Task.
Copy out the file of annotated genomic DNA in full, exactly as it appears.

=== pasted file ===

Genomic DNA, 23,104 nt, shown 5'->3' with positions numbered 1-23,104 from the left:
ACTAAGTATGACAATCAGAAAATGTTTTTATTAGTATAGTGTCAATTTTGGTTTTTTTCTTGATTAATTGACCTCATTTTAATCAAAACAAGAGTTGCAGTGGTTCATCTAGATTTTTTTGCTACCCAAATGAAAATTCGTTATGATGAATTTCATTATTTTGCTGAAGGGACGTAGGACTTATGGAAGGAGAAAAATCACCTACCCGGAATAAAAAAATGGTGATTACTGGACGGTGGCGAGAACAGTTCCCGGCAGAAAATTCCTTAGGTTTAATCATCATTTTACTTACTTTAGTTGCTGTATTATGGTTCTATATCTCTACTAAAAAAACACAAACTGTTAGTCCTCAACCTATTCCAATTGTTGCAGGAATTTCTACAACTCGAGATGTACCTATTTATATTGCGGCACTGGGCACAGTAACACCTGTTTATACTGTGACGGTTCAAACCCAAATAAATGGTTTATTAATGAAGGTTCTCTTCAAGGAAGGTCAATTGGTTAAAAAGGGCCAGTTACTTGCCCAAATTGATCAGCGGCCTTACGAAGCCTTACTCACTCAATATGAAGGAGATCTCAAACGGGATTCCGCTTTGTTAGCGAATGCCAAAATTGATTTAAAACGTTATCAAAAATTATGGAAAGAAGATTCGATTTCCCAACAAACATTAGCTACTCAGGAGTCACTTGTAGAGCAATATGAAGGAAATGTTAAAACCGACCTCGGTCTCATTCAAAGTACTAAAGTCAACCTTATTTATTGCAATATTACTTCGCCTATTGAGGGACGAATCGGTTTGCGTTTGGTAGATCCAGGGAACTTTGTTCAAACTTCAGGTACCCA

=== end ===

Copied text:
Genomic DNA, 23,104 nt, shown 5'->3' with positions numbered 1-23,104 from the left:
ACTAAGTATGACAATCAGAAAATGTTTTTATTAGTATAGTGTCAATTTTGGTTTTTTTCTTGATTAATTGACCTCATTTTAATCAAAACAAGAGTTGCAGTGGTTCATCTAGATTTTTTTGCTACCCAAATGAAAATTCGTTATGATGAATTTCATTATTTTGCTGAAGGGACGTAGGACTTATGGAAGGAGAAAAATCACCTACCCGGAATAAAAAAATGGTGATTACTGGACGGTGGCGAGAACAGTTCCCGGCAGAAAATTCCTTAGGTTTAATCATCATTTTACTTACTTTAGTTGCTGTATTATGGTTCTATATCTCTACTAAAAAAACACAAACTGTTAGTCCTCAACCTATTCCAATTGTTGCAGGAATTTCTACAACTCGAGATGTACCTATTTATATTGCGGCACTGGGCACAGTAACACCTGTTTATACTGTGACGGTTCAAACCCAAATAAATGGTTTATTAATGAAGGTTCTCTTCAAGGAAGGTCAATTGGTTAAAAAGGGCCAGTTACTTGCCCAAATTGATCAGCGGCCTTACGAAGCCTTACTCACTCAATATGAAGGAGATCTCAAACGGGATTCCGCTTTGTTAGCGAATGCCAAAATTGATTTAAAACGTTATCAAAAATTATGGAAAGAAGATTCGATTTCCCAACAAACATTAGCTACTCAGGAGTCACTTGTAGAGCAATATGAAGGAAATGTTAAAACCGACCTCGGTCTCATTCAAAGTACTAAAGTCAACCTTATTTATTGCAATATTACTTCGCCTATTGAGGGACGAATCGGTTTGCGTTTGGTAGATCCAGGGAACTTTGTTCAAACTTCAGGTACCCA